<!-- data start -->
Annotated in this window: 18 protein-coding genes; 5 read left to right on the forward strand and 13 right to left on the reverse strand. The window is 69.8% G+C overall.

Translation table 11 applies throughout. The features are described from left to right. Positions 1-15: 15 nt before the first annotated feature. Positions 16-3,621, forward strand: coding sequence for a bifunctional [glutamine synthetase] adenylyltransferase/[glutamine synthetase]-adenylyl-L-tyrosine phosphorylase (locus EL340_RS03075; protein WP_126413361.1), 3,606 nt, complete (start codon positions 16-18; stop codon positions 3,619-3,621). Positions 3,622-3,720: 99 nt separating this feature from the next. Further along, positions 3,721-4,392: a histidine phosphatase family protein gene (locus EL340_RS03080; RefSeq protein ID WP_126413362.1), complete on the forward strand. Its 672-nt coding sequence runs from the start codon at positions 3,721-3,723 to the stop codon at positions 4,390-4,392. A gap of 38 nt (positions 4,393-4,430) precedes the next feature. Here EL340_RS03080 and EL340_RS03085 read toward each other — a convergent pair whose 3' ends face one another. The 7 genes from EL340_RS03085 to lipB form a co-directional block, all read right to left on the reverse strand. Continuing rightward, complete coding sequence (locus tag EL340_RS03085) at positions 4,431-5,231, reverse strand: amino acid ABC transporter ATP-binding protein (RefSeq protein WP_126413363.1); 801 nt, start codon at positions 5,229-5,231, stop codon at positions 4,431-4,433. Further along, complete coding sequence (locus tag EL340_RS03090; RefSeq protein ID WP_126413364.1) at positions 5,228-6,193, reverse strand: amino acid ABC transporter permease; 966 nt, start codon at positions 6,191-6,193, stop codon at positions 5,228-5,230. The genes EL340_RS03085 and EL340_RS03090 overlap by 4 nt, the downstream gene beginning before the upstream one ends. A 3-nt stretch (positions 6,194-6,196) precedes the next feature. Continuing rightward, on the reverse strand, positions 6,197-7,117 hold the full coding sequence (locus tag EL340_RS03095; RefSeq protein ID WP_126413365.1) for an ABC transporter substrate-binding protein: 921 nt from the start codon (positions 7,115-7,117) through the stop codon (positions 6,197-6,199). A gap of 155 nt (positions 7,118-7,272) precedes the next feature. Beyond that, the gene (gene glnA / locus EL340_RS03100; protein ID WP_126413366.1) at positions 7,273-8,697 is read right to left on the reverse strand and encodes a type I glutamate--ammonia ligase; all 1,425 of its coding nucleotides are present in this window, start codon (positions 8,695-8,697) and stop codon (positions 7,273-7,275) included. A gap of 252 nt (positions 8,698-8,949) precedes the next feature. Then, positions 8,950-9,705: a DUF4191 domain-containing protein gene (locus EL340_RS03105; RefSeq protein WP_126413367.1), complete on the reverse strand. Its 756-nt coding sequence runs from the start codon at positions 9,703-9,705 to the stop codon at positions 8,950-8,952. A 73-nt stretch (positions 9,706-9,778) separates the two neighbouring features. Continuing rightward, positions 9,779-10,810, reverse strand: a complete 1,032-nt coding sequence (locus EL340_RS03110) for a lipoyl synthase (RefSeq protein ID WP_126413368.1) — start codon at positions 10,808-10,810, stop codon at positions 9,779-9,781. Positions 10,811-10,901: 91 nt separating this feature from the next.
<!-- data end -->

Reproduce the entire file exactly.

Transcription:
Annotated in this window: 18 protein-coding genes; 5 read left to right on the forward strand and 13 right to left on the reverse strand. The window is 69.8% G+C overall.

Translation table 11 applies throughout. The features are described from left to right. Positions 1-15: 15 nt before the first annotated feature. Positions 16-3,621, forward strand: coding sequence for a bifunctional [glutamine synthetase] adenylyltransferase/[glutamine synthetase]-adenylyl-L-tyrosine phosphorylase (locus EL340_RS03075; protein WP_126413361.1), 3,606 nt, complete (start codon positions 16-18; stop codon positions 3,619-3,621). Positions 3,622-3,720: 99 nt separating this feature from the next. Further along, positions 3,721-4,392: a histidine phosphatase family protein gene (locus EL340_RS03080; RefSeq protein ID WP_126413362.1), complete on the forward strand. Its 672-nt coding sequence runs from the start codon at positions 3,721-3,723 to the stop codon at positions 4,390-4,392. A gap of 38 nt (positions 4,393-4,430) precedes the next feature. Here EL340_RS03080 and EL340_RS03085 read toward each other — a convergent pair whose 3' ends face one another. The 7 genes from EL340_RS03085 to lipB form a co-directional block, all read right to left on the reverse strand. Continuing rightward, complete coding sequence (locus tag EL340_RS03085) at positions 4,431-5,231, reverse strand: amino acid ABC transporter ATP-binding protein (RefSeq protein WP_126413363.1); 801 nt, start codon at positions 5,229-5,231, stop codon at positions 4,431-4,433. Further along, complete coding sequence (locus tag EL340_RS03090; RefSeq protein ID WP_126413364.1) at positions 5,228-6,193, reverse strand: amino acid ABC transporter permease; 966 nt, start codon at positions 6,191-6,193, stop codon at positions 5,228-5,230. The genes EL340_RS03085 and EL340_RS03090 overlap by 4 nt, the downstream gene beginning before the upstream one ends. A 3-nt stretch (positions 6,194-6,196) precedes the next feature. Continuing rightward, on the reverse strand, positions 6,197-7,117 hold the full coding sequence (locus tag EL340_RS03095; RefSeq protein ID WP_126413365.1) for an ABC transporter substrate-binding protein: 921 nt from the start codon (positions 7,115-7,117) through the stop codon (positions 6,197-6,199). A gap of 155 nt (positions 7,118-7,272) precedes the next feature. Beyond that, the gene (gene glnA / locus EL340_RS03100; protein ID WP_126413366.1) at positions 7,273-8,697 is read right to left on the reverse strand and encodes a type I glutamate--ammonia ligase; all 1,425 of its coding nucleotides are present in this window, start codon (positions 8,695-8,697) and stop codon (positions 7,273-7,275) included. A gap of 252 nt (positions 8,698-8,949) precedes the next feature. Then, positions 8,950-9,705: a DUF4191 domain-containing protein gene (locus EL340_RS03105; RefSeq protein WP_126413367.1), complete on the reverse strand. Its 756-nt coding sequence runs from the start codon at positions 9,703-9,705 to the stop codon at positions 8,950-8,952. A 73-nt stretch (positions 9,706-9,778) separates the two neighbouring features. Continuing rightward, positions 9,779-10,810, reverse strand: a complete 1,032-nt coding sequence (locus EL340_RS03110) for a lipoyl synthase (RefSeq protein ID WP_126413368.1) — start codon at positions 10,808-10,810, stop codon at positions 9,779-9,781. Positions 10,811-10,901: 91 nt separating this feature from the next.